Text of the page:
"I was determined to go out into the world to find the'medicine' to heal my community," says Lena Miller, a white woman who grew up in San Francisco's historically African-American Hunters Point neighborhood.
A school board member at the time, Miller would go on to found a number of charities based on her ideas about the role of trauma in African-American communities, the San Francisco Standard reports.
Her efforts are premised on the psychology of violent criminals, and have generated controversy amid accusations of harassment and assault by her workers, which she and her staff say is part of a bogus narrative meant to falsely villainize them.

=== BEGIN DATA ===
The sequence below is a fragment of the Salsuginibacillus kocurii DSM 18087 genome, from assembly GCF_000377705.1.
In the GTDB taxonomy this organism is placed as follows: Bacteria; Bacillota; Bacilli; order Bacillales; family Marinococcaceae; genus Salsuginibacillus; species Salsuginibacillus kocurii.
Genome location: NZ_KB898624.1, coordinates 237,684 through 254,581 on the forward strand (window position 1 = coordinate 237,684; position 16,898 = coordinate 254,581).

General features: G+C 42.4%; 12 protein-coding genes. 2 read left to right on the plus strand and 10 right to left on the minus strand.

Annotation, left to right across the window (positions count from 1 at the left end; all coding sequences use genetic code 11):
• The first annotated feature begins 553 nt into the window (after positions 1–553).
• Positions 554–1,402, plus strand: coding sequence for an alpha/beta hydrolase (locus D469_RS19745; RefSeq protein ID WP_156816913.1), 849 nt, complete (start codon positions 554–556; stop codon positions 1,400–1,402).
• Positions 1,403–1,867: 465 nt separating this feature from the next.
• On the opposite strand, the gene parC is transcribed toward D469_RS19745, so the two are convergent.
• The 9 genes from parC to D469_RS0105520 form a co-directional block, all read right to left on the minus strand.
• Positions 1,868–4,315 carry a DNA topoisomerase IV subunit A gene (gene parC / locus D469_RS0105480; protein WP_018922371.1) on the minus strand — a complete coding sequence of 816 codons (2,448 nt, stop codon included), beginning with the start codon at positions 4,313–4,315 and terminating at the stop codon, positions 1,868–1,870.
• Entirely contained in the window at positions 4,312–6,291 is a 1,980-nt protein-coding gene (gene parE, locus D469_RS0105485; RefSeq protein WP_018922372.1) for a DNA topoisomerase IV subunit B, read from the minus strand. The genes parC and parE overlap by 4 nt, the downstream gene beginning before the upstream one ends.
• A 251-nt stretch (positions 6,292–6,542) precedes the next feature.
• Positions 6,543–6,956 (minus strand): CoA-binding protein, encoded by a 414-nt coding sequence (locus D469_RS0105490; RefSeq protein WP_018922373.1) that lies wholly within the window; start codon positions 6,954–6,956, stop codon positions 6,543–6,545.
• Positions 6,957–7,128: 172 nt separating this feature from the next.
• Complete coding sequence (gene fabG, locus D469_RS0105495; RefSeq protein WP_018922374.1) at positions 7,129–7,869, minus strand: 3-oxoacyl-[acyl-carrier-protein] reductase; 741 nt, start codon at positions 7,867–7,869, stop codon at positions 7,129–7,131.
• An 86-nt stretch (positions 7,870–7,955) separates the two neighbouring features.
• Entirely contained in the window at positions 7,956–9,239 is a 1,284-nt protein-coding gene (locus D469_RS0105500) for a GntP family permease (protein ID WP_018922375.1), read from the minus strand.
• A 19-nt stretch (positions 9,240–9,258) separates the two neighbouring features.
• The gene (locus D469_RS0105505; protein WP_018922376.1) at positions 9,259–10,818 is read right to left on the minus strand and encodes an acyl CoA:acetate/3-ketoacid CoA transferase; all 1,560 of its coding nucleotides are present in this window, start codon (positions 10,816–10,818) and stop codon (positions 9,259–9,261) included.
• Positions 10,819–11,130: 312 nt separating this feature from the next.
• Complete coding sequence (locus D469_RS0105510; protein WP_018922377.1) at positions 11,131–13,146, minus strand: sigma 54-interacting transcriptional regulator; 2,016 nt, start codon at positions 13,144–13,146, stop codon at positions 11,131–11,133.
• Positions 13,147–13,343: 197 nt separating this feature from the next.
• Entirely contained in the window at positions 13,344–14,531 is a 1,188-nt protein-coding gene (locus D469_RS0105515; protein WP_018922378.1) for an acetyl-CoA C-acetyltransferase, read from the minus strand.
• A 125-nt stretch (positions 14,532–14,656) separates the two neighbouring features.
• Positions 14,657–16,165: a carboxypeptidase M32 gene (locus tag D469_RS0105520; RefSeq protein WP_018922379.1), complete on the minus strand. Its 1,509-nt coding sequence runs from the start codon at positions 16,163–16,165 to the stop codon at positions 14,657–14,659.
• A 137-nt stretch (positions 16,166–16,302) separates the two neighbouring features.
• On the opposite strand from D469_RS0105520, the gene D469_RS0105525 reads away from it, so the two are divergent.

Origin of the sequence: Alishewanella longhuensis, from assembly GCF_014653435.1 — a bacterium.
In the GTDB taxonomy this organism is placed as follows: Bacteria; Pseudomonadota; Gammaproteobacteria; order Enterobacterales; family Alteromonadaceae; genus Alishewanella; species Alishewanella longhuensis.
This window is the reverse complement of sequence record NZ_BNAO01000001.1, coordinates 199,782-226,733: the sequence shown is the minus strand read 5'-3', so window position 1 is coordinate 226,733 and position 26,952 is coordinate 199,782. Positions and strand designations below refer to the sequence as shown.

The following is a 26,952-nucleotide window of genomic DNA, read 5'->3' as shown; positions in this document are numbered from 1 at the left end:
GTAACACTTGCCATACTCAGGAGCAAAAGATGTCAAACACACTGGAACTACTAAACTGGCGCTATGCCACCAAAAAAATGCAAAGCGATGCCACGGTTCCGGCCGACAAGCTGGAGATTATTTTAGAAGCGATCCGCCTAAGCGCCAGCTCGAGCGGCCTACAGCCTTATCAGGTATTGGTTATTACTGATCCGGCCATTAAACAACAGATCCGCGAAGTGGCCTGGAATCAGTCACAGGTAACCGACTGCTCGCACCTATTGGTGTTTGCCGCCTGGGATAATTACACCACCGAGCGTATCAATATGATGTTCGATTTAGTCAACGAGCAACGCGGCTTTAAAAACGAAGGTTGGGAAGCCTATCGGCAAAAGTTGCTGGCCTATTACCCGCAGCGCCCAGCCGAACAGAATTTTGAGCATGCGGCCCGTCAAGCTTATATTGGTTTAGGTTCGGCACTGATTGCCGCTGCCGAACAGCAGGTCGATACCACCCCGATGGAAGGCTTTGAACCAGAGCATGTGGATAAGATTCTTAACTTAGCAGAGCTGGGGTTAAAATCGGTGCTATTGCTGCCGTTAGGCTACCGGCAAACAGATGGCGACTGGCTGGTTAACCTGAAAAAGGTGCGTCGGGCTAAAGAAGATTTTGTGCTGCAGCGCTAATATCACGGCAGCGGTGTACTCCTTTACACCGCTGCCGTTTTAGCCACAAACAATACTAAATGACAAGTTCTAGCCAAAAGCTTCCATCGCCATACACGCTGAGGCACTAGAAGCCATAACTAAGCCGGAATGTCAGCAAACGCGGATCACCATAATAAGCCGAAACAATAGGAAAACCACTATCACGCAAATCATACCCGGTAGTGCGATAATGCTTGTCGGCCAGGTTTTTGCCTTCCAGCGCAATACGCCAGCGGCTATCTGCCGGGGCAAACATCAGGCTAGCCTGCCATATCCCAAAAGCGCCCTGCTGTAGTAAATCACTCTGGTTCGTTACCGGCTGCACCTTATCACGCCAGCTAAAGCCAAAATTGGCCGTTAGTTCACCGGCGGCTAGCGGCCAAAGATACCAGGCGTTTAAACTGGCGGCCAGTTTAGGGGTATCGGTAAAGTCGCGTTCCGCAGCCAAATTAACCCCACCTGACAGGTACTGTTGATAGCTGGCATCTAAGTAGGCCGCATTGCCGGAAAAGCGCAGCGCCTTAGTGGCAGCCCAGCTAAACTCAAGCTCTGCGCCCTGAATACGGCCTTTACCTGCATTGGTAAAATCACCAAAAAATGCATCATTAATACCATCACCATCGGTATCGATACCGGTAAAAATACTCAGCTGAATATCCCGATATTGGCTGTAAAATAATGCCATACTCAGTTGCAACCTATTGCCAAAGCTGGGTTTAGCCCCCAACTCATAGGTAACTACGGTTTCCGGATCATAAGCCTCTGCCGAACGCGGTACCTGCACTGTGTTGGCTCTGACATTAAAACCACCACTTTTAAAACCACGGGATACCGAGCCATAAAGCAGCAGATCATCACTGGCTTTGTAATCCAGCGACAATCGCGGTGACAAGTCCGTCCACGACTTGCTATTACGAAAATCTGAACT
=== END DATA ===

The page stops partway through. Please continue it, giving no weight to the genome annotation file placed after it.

Miller is executive director of Urban Alchemy, a fast-growing nonprofit organization at the nexus of public safety and homelessness.
Its slogan: "transforming the energy in traumatized urban spaces."
It employs former long-term offenders Miller has described as people convicted of'murder and attempted murder.' She says this makes Urban Alchemy's ex-convict workers better at interacting with people suffering the types of emotional wounds accompanying poverty, violence, or addiction.
More recently, Urban Alchemy was selected for a $2.5 million contract to replace police in responding to 911 calls relating to homelessness, the Department of Emergency Management told the Standard in a Jan...
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